I smile whenever I see colorful wings flutter past me on a walk outside. There's just a simple joy in spotting an insect friend going about their duties. The most colorful ones are a little artistic treat. Even the drab butterflies and moths catch my interest, but I've always been fascinated with these insects. When I was little, I'd often gently catch one and hold it between cupped palms, or let it walk across my fingers before it flew away.

There are over 1,000 species of butterflies and moths in Washington State.

Isn't it amazing? Such an incredible variety of delicately painted wings grace our gardens and wander in the wilds. Each one has a specific niche in nature - specific plants and flowers it pollinates, specific species that prey on it for nutrients. Some have a very small population or range, while some are spotted state-wide.

Sometimes, butterflies and moths could use your help.

Once in a while, you might spot a butterfly on the ground. This is natural behavior - they're usually drinking some of the moisture from a tiny puddle or spill. You can gently puff at them or try to move them to make sure they're okay, if you're worried.

Left: butterfly drinking from ground water; right: butterfly with ripped wing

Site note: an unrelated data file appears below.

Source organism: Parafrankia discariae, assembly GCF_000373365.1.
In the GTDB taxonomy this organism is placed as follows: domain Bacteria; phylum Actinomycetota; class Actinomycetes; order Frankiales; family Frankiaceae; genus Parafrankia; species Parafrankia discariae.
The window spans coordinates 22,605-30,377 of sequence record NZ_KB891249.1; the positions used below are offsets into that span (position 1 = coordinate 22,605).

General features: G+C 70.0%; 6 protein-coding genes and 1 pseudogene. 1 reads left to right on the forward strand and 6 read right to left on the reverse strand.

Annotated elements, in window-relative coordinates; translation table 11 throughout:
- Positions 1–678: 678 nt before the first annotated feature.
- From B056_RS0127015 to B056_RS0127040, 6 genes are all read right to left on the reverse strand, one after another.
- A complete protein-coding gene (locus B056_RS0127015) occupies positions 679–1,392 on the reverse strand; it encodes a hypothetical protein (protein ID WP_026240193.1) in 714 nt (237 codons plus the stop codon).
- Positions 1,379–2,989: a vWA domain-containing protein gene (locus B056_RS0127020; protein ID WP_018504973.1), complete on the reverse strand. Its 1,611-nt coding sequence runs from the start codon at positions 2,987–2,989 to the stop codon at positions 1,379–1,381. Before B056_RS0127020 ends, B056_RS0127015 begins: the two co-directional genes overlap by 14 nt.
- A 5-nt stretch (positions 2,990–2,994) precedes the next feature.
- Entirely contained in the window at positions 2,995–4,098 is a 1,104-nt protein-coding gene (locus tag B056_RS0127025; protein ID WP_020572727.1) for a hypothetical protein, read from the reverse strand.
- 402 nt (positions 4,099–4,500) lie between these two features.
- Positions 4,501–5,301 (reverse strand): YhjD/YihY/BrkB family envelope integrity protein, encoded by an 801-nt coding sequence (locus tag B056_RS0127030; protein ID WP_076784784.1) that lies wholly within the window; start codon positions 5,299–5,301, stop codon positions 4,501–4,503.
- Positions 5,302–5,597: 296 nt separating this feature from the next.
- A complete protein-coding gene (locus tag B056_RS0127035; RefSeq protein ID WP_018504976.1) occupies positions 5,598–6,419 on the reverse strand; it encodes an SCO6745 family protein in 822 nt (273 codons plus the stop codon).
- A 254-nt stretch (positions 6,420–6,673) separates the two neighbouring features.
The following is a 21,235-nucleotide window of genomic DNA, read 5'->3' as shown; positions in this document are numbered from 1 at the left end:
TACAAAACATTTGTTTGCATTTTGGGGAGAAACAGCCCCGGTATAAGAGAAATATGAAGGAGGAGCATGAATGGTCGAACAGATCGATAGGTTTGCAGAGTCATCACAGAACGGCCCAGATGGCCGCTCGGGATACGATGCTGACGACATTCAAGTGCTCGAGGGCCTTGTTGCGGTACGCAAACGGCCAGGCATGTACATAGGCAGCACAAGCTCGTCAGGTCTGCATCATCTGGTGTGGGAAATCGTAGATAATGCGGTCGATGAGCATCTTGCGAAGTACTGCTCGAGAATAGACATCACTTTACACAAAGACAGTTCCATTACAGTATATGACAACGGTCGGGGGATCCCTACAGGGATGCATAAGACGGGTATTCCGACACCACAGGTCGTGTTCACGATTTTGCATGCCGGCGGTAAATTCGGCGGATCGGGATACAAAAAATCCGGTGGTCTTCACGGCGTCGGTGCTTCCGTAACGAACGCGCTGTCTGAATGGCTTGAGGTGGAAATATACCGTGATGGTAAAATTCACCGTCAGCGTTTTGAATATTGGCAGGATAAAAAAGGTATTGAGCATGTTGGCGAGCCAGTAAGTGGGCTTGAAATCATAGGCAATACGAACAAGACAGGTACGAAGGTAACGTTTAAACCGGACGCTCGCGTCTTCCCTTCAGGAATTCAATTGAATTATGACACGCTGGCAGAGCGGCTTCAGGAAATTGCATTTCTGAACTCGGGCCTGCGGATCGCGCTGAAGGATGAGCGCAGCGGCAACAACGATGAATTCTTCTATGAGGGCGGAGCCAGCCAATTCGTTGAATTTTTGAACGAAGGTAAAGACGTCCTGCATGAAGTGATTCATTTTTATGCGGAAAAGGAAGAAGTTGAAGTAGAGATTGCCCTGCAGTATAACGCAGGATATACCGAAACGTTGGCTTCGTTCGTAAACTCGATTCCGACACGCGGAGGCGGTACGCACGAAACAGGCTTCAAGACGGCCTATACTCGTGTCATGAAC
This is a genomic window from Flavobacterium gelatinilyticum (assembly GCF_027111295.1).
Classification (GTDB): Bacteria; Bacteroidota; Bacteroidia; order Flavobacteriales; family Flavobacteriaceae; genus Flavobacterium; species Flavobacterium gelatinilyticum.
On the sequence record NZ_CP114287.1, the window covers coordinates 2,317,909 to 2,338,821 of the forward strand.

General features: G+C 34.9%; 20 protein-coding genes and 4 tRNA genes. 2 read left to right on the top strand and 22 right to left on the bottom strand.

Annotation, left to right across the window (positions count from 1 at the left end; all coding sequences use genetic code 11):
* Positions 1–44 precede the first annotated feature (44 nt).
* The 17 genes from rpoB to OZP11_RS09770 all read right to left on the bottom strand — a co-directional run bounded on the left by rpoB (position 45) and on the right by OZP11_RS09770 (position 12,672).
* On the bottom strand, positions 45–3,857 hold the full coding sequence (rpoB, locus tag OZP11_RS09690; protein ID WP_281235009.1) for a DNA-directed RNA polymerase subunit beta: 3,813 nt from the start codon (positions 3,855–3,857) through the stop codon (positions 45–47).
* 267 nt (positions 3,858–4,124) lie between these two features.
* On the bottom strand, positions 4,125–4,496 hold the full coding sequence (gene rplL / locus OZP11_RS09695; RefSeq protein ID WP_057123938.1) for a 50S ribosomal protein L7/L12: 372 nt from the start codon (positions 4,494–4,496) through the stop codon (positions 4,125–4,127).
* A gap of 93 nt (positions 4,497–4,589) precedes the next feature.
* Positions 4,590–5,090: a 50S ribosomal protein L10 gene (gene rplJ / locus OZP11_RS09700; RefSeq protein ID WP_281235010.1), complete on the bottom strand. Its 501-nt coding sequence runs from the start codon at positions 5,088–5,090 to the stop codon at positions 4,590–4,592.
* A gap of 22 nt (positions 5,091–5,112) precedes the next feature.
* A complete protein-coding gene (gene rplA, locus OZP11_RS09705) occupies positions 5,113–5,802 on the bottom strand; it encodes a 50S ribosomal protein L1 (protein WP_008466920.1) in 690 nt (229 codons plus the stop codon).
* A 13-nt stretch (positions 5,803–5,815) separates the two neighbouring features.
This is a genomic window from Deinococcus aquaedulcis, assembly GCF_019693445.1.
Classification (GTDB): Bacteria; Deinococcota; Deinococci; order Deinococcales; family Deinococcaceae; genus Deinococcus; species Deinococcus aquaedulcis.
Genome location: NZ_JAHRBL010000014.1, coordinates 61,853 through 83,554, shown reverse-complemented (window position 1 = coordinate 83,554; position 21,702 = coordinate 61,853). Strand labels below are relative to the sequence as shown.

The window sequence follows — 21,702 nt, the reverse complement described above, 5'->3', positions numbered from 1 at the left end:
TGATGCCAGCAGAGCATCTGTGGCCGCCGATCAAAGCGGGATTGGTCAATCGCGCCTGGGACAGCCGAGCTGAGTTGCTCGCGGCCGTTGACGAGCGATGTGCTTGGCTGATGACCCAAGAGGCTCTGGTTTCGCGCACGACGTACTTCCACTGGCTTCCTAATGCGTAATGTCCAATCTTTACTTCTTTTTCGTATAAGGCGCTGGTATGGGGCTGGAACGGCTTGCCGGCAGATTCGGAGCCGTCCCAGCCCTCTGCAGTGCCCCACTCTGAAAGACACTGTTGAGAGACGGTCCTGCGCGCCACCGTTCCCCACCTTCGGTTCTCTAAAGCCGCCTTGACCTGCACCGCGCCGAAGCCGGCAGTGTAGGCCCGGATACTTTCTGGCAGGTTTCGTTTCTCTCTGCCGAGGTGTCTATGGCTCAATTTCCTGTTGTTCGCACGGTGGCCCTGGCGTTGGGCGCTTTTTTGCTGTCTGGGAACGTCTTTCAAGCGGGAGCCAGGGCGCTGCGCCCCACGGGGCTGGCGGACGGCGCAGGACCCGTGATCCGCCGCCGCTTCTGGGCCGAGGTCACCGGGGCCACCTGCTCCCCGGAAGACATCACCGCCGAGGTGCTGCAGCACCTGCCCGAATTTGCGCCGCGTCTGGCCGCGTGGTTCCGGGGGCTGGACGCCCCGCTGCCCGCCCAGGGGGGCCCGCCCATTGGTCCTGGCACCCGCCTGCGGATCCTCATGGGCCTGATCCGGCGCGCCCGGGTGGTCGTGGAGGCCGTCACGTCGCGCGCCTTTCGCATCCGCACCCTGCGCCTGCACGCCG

But if a butterfly or moth is staggering or seems to have an injured wing, you might want to step in and help. Weak butterflies and moths can be given a little sugar water - just a light amount of sugar, about a 10% ratio - in a sponge or bottle cap. Give them a safe place to eat and recover and they should be on their way.

If they have broken or torn wing, there's not as much you can do. If you have the missing or torn piece of wing available, you can use light scotch tape to mend the wing together, or if you want to, take it home and apply contact adhesive (an extensive tutorial is here.) Wings do not regenerate, however, so this is a case where you might choose to let nature take its course instead.

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What are the most commonly spotted butterflies and moths in Washington?

Butterflies and Moths of North America keeps an online, ongoing database of user-submitted photographs and reports across all of North America (not just the United States). It serves as a great database for identifying local species, both for the curious citizen and the adept scientist keeping track of species ranges and populations.

The site maintains listings of the most commonly reported species in each region, including Washington. Those are listed below. And if you're frequently in the mountains, the Washington Butterfly Association has a guide to mountain species!

Common Butterflies and Moths of Washington

Looking to identify a butterfly or moth you spotted in Washington? Start here - these are the most common species as reported by the Butterflies and Moths of North America (BAMONA) project.

Gallery Credit: Jaime Skelton

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